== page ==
Now we will move on to the shorts that didn’t get nominated but were Highly Commendable.
Directed by Rachel Johnson, the short follows the journey of a woman named Henrietta Bulkowski, voiced by Christina Hendrix, a woman with a large bone mass fused to her back that results in her being hunch-backed. Due to this, she can’t pass the physical exam needed to be a pilot. She finds a newspaper article that talks about a crashed plane in the dump, and she decides to take life into her own hands and repair it herself. Life won’t get in her way, and even if she has to avoid the grasp of a police officer she meets during this repair, she is going to be a pilot. Yeah, this is very much a modern-day fairy tale. It plays out like one, and the twist, which I won’t spoil here, unravels like something with fairy tale logic. If you watch this short with that in mind, then you will probably enjoy it more. The stop-motion animation is very pleasant, as Lift Animation’s work reminds me of films like Anomalisa. The only nitpick I have about this short is the narrator felt unnecessary, but if you can find this short when it’s more widely available, I recommend it.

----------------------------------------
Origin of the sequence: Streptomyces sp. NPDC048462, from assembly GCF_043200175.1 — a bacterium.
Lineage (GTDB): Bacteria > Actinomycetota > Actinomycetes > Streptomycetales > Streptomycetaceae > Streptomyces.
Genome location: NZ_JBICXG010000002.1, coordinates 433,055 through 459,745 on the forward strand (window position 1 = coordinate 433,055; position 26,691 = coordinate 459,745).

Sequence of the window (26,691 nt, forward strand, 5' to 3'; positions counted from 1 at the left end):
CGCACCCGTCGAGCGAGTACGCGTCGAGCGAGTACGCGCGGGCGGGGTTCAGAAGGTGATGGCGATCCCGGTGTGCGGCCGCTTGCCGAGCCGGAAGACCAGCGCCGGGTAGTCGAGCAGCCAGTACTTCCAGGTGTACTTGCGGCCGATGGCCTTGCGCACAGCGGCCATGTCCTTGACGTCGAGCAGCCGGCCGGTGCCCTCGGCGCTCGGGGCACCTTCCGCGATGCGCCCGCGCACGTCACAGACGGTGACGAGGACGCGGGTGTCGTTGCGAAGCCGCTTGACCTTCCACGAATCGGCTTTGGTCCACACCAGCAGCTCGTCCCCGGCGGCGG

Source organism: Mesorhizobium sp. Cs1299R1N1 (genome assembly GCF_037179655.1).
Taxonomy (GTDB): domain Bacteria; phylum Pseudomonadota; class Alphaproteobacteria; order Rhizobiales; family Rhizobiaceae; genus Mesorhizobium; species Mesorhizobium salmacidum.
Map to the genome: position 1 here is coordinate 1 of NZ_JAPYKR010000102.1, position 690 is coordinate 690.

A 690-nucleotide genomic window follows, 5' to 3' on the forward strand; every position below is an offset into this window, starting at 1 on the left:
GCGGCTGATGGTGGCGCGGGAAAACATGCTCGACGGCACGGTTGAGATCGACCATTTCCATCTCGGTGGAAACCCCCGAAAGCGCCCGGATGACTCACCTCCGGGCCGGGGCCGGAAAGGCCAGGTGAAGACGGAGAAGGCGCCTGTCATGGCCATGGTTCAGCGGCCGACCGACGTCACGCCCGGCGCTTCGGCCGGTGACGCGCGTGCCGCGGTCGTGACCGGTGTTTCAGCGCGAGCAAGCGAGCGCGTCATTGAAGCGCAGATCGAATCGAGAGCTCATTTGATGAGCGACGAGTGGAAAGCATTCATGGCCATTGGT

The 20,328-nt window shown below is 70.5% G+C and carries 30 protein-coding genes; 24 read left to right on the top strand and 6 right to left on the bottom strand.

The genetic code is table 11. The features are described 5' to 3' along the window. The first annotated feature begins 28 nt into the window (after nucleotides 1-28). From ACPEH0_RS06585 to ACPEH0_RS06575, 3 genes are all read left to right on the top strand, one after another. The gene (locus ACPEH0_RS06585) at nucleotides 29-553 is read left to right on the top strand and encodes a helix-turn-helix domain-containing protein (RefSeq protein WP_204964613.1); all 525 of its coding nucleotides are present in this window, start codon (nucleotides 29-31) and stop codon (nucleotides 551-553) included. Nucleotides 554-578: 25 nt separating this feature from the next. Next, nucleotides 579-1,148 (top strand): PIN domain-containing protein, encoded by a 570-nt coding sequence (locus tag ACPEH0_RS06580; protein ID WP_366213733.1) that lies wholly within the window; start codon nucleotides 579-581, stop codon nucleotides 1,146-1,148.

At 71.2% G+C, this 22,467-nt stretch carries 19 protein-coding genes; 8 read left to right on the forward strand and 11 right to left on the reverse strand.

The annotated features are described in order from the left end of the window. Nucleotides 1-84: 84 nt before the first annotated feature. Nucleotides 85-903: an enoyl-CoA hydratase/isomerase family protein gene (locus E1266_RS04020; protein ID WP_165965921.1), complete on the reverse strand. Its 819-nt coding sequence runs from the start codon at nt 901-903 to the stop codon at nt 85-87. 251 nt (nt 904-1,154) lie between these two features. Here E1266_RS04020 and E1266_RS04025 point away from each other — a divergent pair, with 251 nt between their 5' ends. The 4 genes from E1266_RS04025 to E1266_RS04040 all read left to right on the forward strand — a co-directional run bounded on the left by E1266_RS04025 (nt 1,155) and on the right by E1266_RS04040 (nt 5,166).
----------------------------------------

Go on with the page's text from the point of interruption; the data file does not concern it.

The Bird and the Whale
Directed by Carol Freeman, it tells the story of a baby whale who gets separated from his family, and encounters a caged bird that was the survivor of a shipwreck. This short is a technical beauty. The 2D painting animation, and yes, it is animated like Loving Vincent, gives you such a gorgeous experience that it slightly overshadows the story. The story itself is not the reason you watch this short, but the animation is. It’s not that the story is bad, but it’s a bit simple. I think the short runtime also hindered the story’s emotional core, but it’s a downright beautiful short, and I highly recommend checking it out.